However, this is a dangerous option. Suppose that your ./configure script tries to determine some architecture-dependent parameter, like the size of an integer (with AC_CHECK_SIZEOF); it will compute it for the host architecture. The binary generated for the other architecture will therefore use a wrong value and may crash at some point.

The correct way to generate a universal binary is to execute two separate compilations and to build the universal binary with lipo:

$ for arch in i386 x86_64; do
>   mkdir $arch ; cd $arch
>   ../configure --prefix=/usr/local --sysconfdir=/private/etc \
>       CC="gcc -arch $ARCH" \
>       CPP="gcc -E"
>   make
>   make install DESTDIR=$PWD/../target-$ARCH
>   cd ..
> done
$ lipo -create -output daemon i386/usr/local/sbin/daemon x86_64/usr/local/sbin/daemon

Since lipo only works on file, I have written a Python script applying lipo recursively to several directories.

Update (2022-08)

Nowadays, you should replace i386 by arm64. Apple recommends using -target to combine both the architecture and the SDK to target—for example, -target arm64-apple-macos11. However, the -arch flag is still working and you can combine it with -mmacosx-version-min if needed. Note that it requires you to compile on a platform supporting running both architectures (currently, an Apple M1 or M2).

Putting everything together#

Now, we need to automate a bit. You could provide some nifty script. I propose an appropriate instead. This way, we can use the output variables, like @VERSION@, from ./configure to generate some of the files, like distribution.xml. You need to add that in your

AC_CONFIG_FILES([osx/Makefile osx/distribution.xml osx/im.bernat.lldpd.plist])
AC_CONFIG_FILES([osx/scripts/preinstall],  [chmod +x osx/scripts/preinstall])
AC_CONFIG_FILES([osx/scripts/postinstall], [chmod +x osx/scripts/postinstall])
AC_SUBST([CONFIGURE_ARGS], [$ac_configure_args])

Let’s have a look at osx/ First, we define some variables:


If we want to build for several architectures, we will type make ARCHS="x86_64 i386". Otherwise it defaults to the current host’s architecture.

We use install-data-local target to install files specific to macOS:

    install -m 0755 -d $(DESTDIR)/Library/LaunchDaemons
    install -m 0644 im.bernat.@PACKAGE@.plist $(DESTDIR)/Library/LaunchDaemons
    rm -f $(DESTDIR)/Library/LaunchDaemons/im.bernat.@PACKAGE@.plist

The main target is the product archive, built with productbuild:

../$(PKG_NAME): pkg.1/$(PKG_NAME) distribution.xml resources
        --distribution distribution.xml \
        --resources resources \
        --package-path pkg.1 \
        --version @VERSION@ \

Its main dependency is the component package:

pkg.1/$(PKG_NAME): $(PKG_DIR) scripts
    [ -d pkg.1 ] || mkdir pkg.1
    $(PKGBUILD) \
        --root $(PKG_DIR) \
        --identifier im.bernat.@PACKAGE@.daemon \
        --version @VERSION@ \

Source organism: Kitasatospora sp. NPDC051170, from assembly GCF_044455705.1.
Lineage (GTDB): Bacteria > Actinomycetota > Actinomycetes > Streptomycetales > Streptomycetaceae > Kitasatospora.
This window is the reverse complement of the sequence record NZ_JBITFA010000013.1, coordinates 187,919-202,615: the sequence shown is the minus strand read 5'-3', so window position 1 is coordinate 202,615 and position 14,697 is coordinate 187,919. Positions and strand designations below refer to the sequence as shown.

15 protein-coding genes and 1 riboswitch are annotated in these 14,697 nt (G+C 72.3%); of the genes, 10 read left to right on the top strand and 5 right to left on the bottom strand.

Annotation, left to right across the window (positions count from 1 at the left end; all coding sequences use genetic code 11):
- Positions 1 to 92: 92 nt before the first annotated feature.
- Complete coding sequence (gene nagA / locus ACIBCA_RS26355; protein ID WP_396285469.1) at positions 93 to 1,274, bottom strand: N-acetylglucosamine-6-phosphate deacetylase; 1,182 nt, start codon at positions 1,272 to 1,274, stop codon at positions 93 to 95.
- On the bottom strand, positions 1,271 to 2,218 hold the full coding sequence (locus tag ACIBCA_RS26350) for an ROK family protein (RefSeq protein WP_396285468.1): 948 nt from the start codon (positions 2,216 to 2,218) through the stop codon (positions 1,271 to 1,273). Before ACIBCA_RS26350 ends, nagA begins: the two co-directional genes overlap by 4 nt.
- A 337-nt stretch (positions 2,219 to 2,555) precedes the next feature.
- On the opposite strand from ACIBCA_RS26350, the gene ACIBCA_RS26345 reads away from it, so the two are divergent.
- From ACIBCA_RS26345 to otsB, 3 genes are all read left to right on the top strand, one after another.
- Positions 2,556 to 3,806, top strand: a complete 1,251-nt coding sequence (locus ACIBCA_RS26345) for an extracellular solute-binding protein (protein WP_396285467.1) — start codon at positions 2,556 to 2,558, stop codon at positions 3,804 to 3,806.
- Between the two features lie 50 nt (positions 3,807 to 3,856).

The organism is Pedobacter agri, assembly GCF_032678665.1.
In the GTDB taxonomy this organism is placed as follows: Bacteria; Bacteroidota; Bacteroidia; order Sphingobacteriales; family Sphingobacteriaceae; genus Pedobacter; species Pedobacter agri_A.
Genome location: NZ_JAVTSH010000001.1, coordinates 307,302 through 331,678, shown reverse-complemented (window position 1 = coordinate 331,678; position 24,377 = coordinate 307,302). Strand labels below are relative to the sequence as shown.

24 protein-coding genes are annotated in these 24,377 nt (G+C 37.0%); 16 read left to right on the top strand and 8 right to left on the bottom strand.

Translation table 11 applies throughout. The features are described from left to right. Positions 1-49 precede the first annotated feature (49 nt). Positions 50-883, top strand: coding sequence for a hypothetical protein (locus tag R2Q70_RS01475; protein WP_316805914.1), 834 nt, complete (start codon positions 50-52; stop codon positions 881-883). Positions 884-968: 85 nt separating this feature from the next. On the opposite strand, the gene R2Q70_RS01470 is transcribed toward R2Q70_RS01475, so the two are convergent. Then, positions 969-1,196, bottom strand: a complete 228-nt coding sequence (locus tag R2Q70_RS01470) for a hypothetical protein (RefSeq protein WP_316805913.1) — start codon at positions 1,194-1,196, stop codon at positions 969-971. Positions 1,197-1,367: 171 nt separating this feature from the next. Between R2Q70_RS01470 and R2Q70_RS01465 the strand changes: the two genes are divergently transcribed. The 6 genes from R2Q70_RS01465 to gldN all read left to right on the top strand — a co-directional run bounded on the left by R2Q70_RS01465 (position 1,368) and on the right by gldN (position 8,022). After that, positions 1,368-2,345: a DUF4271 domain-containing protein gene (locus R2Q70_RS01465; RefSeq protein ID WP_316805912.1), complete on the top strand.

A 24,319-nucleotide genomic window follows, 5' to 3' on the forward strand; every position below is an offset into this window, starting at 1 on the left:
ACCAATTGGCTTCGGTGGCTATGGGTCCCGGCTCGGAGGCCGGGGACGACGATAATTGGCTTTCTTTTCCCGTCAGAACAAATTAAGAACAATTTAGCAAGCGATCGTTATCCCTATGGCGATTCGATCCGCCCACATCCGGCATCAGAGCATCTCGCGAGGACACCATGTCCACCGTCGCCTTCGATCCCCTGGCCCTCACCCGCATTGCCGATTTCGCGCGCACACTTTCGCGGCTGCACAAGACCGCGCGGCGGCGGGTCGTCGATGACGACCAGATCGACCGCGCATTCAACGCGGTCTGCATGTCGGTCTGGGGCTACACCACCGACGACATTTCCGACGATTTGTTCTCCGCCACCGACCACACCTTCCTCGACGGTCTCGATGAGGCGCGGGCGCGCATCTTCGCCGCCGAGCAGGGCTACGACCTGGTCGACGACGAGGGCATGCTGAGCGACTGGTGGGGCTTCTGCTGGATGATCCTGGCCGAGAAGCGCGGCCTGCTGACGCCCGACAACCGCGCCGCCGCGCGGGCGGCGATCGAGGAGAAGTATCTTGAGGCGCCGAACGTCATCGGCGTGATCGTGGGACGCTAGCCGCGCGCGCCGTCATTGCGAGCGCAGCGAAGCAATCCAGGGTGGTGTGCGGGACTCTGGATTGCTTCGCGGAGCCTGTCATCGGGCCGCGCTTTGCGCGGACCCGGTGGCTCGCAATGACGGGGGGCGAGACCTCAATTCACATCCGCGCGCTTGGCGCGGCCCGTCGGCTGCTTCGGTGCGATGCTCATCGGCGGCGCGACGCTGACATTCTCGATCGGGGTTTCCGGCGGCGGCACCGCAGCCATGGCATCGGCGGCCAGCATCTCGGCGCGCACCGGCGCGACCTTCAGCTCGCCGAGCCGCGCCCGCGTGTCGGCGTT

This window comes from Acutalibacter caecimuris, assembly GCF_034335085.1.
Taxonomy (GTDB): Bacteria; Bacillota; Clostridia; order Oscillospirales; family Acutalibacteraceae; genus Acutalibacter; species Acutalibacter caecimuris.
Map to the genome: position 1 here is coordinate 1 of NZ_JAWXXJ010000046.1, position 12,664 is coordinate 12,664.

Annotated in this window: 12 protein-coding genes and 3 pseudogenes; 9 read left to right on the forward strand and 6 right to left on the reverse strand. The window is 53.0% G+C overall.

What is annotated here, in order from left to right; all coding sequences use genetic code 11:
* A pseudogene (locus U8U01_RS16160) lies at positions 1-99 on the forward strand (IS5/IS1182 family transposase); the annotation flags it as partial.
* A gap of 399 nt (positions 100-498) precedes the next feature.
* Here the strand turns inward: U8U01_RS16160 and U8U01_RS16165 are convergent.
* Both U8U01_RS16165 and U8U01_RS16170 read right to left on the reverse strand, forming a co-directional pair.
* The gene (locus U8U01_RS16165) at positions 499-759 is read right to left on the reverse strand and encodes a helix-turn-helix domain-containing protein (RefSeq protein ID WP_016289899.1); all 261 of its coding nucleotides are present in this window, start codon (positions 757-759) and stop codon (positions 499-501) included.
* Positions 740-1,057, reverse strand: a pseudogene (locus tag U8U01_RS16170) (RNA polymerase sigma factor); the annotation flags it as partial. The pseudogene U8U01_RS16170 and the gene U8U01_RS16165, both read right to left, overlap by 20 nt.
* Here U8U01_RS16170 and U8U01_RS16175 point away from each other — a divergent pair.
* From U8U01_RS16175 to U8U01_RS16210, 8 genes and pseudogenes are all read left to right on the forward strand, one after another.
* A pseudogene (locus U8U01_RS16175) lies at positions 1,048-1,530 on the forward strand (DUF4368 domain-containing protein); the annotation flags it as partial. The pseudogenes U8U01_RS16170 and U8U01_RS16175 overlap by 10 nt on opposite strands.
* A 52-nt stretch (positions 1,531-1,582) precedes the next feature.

--ownership recommended \
        --scripts scripts \

Now, we need to build $(PKG_DIR):

$(PKG_DIR): stamp-$(PKG_DIR)
stamp-$(PKG_DIR): $(ARCHS:%=%/$(PKG_DIR))
    $(srcdir)/lipo $(PKG_DIR) $^
    touch $@

The $(ARCHS:%=%/$(PKG_DIR)) will expand to x86_64/$(PKG_DIR) i386/$(PKG_DIR). This is a substitution reference.4

Before applying our lipo script, we need to be able to build the architecture-dependent package directories:

pkg_curarch = $(@:stamp-%=%)
$(ARCHS:%=%/$(PKG_DIR)): %/$(PKG_DIR): stamp-%
$(ARCHS:%=stamp-%): stamp-%: im.bernat.lldpd.plist
    [ -d $(pkg_curarch) ] || mkdir -p $(pkg_curarch)
    (cd $(pkg_curarch) && \
        $(abs_top_srcdir)/configure @CONFIGURE_ARGS@ \
            CC="@CC@ -arch $(pkg_curarch)" \
    (cd $(pkg_curarch) && \
        $(MAKE) install DESTDIR=$(abs_builddir)/$(pkg_curarch)/$(PKG_DIR))
    touch $@

This may seem a bit obscure, but this is really like what we have described previously. Note that we use @CONFIGURE_ARGS@ which is a variable we have defined in

Here is how a user would create its own macOS package:

$ SDK=/Developer/SDKs/MacOSX10.6.sdk
$ mkdir build && cd build
$ ../configure --prefix=/usr/local --sysconfdir=/private/etc --with-embedded-libevent \
>   CFLAGS="-mmacosx-version-min=10.6 -isysroot $SDK" \
>   LDFLAGS="-mmacosx-version-min=10.6 -isysroot $SDK"
$ make -C osx pkg ARCHS="i386 x86_64"
productbuild: Wrote product to ../lldpd-0.7.5-21-g5b90c4f-dirty.pkg
The package has been built in ../lldpd-0.7.5-21-g5b90c4f-dirty.pkg.

  1. Even if Xcode is free, you will need to register to Apple and show a valid credit card number. That’s quite an interesting requirement. ↩︎

  2. It is possible to use other formats (like RTF or just plain text) for documents but HTML seems the best choice if you want some formatting without fiddling with RTF. ↩︎

  3. Unfortunately, Apple makes it difficult to find them. The easiest way to get the SDK for Mac OS X 10.6 is to download Xcode 4.3.3, mount the image and copy the SDK to /Developer/SDKs↩︎

  4. This is equivalent to the use of patsubst function. However, this function is specific to GNU make. The substitution reference pattern was accepted recently in POSIX and is coined as pattern macro expansion↩︎